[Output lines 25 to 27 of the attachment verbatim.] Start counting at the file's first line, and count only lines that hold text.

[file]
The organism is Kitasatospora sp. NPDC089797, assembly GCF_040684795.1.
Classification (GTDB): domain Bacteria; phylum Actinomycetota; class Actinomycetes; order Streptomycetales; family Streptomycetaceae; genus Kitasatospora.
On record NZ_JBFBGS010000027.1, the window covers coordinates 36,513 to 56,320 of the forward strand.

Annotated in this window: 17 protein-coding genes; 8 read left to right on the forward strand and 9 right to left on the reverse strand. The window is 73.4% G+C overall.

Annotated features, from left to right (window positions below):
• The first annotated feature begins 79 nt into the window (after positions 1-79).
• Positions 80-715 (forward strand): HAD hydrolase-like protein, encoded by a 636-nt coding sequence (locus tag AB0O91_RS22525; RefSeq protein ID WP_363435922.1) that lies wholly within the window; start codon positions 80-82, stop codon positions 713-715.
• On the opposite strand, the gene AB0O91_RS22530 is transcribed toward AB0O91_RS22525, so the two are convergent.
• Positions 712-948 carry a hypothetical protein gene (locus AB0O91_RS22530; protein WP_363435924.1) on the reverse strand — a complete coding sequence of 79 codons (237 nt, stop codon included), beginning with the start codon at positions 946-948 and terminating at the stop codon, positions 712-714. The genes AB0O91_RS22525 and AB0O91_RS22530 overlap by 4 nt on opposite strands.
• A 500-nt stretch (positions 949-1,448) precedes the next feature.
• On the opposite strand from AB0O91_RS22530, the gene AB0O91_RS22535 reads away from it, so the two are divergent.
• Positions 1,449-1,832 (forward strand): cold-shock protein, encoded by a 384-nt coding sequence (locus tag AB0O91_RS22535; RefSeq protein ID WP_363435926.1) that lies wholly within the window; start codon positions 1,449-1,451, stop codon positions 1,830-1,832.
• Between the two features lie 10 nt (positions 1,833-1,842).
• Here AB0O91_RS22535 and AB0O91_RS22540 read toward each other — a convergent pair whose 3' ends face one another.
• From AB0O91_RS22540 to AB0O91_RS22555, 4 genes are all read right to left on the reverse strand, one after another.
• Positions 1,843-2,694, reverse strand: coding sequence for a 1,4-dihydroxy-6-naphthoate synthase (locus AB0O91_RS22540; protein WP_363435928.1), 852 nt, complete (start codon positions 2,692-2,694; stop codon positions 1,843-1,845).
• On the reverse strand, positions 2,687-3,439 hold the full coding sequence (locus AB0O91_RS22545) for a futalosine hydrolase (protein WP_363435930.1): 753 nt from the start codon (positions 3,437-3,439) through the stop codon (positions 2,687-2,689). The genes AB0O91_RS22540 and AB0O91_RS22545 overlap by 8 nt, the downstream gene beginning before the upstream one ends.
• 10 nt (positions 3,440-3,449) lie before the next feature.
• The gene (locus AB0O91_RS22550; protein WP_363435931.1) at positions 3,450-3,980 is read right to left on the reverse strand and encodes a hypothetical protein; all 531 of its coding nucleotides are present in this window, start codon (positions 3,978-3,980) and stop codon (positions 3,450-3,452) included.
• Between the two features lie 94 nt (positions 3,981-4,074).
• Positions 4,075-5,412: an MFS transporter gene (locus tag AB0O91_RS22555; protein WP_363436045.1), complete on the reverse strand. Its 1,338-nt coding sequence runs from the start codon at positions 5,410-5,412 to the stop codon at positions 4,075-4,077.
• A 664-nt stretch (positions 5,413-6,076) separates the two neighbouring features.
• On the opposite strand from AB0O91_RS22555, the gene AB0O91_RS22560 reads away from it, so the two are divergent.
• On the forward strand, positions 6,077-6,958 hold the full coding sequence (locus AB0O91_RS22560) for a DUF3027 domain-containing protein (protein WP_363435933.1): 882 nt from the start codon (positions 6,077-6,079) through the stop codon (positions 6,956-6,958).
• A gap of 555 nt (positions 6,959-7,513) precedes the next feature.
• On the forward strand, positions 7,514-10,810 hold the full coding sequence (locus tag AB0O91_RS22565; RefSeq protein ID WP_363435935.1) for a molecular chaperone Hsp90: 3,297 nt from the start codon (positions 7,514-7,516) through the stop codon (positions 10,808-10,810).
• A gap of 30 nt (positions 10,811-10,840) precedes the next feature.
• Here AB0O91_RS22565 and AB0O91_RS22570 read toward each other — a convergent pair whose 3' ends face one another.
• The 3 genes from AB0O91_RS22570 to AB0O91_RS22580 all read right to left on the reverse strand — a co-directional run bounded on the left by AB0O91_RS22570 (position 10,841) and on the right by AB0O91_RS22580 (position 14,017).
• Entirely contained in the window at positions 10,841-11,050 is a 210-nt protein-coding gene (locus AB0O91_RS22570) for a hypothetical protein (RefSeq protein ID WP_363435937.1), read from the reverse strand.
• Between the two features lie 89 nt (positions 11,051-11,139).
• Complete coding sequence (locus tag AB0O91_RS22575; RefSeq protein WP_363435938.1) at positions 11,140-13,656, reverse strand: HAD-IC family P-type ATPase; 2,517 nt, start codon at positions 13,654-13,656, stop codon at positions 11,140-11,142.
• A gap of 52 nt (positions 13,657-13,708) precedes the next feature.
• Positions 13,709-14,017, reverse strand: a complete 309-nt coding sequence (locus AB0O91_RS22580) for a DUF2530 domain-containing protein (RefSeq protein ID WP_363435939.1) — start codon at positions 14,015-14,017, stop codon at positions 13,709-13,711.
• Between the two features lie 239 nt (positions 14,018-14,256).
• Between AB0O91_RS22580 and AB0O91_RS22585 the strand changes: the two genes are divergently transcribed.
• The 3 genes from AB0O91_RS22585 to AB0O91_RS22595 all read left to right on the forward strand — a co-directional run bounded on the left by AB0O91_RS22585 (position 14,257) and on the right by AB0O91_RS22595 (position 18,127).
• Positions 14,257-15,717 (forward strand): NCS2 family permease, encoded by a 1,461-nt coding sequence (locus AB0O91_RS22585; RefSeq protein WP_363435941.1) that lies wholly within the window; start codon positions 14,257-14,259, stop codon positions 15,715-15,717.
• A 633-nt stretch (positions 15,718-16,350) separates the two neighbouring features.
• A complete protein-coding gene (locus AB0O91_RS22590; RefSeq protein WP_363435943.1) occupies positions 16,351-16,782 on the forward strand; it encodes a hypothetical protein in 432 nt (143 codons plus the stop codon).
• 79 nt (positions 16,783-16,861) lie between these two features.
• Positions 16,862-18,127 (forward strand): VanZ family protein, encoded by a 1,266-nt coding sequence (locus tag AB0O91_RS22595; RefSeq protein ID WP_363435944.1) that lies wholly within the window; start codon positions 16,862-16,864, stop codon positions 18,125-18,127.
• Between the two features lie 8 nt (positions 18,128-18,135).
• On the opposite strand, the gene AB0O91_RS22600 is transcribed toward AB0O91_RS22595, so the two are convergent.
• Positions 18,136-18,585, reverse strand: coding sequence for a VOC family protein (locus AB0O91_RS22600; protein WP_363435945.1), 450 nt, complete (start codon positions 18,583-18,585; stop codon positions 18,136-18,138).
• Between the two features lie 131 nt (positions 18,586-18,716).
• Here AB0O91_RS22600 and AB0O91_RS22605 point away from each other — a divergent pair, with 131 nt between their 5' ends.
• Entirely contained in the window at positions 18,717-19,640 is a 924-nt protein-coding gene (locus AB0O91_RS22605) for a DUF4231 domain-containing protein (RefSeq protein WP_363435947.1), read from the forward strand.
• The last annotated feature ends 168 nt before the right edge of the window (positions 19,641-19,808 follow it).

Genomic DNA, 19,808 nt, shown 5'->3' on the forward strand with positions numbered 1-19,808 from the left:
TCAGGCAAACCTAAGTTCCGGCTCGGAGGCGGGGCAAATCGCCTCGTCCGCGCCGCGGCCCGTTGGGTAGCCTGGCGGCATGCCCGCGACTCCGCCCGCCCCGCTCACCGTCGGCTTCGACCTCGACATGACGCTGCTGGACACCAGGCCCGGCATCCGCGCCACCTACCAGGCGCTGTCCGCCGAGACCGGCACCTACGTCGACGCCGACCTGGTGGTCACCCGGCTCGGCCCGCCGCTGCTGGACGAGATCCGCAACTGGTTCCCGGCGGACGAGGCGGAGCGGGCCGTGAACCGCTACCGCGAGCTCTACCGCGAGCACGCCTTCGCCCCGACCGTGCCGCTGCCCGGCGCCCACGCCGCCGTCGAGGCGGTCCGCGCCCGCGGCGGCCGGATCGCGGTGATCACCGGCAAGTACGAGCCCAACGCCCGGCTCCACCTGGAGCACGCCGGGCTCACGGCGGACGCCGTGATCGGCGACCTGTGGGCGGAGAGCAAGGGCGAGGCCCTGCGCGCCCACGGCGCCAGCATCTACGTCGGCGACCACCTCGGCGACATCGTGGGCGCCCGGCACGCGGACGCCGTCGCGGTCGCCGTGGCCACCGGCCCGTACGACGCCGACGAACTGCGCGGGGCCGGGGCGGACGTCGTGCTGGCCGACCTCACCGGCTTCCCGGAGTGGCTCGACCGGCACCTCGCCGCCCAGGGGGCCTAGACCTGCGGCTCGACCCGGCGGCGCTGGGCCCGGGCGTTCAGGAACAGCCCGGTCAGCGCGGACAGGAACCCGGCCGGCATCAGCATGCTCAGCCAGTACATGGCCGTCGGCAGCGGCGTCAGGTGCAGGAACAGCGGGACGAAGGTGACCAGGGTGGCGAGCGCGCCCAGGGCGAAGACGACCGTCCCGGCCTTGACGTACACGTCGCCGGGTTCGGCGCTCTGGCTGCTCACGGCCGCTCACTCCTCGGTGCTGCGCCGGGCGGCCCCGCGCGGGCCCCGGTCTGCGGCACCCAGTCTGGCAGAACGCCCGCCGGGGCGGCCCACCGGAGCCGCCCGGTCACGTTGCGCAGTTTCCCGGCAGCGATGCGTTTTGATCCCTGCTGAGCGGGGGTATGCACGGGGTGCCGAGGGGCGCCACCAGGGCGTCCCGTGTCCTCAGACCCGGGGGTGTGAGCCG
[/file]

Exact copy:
• A gap of 555 nt (positions 6,959-7,513) precedes the next feature.
• On the forward strand, positions 7,514-10,810 hold the full coding sequence (locus tag AB0O91_RS22565; RefSeq protein ID WP_363435935.1) for a molecular chaperone Hsp90: 3,297 nt from the start codon (positions 7,514-7,516) through the stop codon (positions 10,808-10,810).
• A gap of 30 nt (positions 10,811-10,840) precedes the next feature.